Or little bits of data whose important you didn't understand really at the first so always having those Rod dated a fall back to and then converting them a fresh in a new way that you know, what reflects the things that you've learned is really sick supposed to I mean, it's a simple thing but it's it's really one of the most important things I've learned of my career and it certainly well in lots of different positions in about your training data set and how often you you rework your model because I never thought about that in terms of ghost something up. Maybe I'm just thinking about an open back or or a particular that you might not even thought about. How do you think about training the system in that kind of constantly staying at the Leading Edge of fix? What's a happening in I'll give you an example from the open back. For instance when you're worried about fit the open back is probably not that big an issue a strapless dress that's very differently from a dress that's got shoulders, but maybe at you know, what a partial open back doesn't doesn't matter too much when you're doing when you're just worried.

Set so early on we didn't really worry about it too much since then we've gotten much more interested in style helping people find dresses for instance that we think they're going to like based on what we understand about their personal style now something like that matters a lot cuz it may be that you know, you have a preference or a lack of a preference and that's something we want to be able to understand and capture. So we need to have that in an armada love what that dress is. So a lot of times what forces you to expand your model, is it starting to use the data in different ways and actually you're bringing me to which is now we've got this day. I mean gobs and gobs of this that you don't want to manifest that a bit in user you want to ask the end use a simple you want to be trying to I guess come to this sense of cents of style whether it's a dress or a shoe or or something that it all gagra Gates into something that the consumer to so I get that Netflix could figure out kind of movies. I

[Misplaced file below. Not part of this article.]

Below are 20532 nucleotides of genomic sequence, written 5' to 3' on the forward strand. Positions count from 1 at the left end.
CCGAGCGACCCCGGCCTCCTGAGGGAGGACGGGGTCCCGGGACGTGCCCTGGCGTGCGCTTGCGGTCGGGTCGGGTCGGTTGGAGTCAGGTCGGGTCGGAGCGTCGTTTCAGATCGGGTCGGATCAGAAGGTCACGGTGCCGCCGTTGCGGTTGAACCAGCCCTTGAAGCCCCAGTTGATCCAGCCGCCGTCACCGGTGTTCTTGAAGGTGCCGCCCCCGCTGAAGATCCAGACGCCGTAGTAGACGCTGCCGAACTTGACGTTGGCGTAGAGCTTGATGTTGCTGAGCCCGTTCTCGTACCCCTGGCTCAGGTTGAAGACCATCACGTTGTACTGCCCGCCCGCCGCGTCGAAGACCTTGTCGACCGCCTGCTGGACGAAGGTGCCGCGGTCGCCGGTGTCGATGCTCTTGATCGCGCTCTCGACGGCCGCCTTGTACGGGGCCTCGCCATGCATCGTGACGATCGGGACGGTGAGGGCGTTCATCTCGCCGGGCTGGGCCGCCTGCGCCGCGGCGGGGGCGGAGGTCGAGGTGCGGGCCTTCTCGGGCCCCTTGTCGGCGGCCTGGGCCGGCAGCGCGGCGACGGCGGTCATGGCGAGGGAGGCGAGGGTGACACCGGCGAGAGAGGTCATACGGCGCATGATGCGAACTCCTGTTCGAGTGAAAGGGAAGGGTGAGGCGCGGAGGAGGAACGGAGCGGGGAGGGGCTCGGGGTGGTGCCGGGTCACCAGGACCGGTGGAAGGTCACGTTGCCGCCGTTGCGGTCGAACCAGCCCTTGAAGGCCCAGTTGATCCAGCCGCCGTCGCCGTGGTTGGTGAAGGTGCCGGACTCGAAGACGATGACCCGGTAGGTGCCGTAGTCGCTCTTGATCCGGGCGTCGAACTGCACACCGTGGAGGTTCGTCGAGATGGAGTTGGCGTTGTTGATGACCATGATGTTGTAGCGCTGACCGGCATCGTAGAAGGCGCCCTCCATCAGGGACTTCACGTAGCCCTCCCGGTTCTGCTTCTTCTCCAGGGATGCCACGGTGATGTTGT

I want to watch by looking at Ya by predicting by looking at the data. How much more challenging is it with the size of the day to you have to come up with these Tucker predictions were not put might be style or what are the different types of Al but you might come up with for your end users of the system, right? The challenging in fashion. Generally is that the data are much thinner there there just aren't that many movies compared to how many different dresses tops and pants there are so you know what typical movie might have tens or hundreds of thousands of years in something like the next Netflix database. Where is a particular dress that was sold one year at a particular retail might have 20 people who bought it. Actually it's kind of high-end. If it's it's more sort of medium. Maybe it's got a few hundred. So you have a situation where there's there's a lot less data about each style in a lot more styles to deal with and one of the ways around that is is what we've been talking about and that's having attributes that help you understand the style not just as well to stay.